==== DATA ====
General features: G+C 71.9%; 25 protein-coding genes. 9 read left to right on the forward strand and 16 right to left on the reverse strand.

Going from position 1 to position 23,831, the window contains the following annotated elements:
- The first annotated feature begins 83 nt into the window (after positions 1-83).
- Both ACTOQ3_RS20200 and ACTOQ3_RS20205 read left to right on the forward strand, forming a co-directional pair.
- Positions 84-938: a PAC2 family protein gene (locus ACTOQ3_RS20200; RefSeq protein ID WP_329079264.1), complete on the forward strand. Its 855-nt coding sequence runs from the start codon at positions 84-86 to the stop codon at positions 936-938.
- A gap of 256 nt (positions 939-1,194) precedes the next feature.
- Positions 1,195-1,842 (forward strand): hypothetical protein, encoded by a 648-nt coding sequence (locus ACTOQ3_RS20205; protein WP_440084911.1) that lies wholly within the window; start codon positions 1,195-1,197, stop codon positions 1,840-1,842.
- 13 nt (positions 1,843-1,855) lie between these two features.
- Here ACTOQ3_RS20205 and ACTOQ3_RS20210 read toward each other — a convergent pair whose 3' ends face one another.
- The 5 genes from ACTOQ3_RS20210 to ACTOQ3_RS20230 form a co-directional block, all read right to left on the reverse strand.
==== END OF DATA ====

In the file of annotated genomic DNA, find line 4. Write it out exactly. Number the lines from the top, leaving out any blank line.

- Both ACTOQ3_RS20200 and ACTOQ3_RS20205 read left to right on the forward strand, forming a co-directional pair.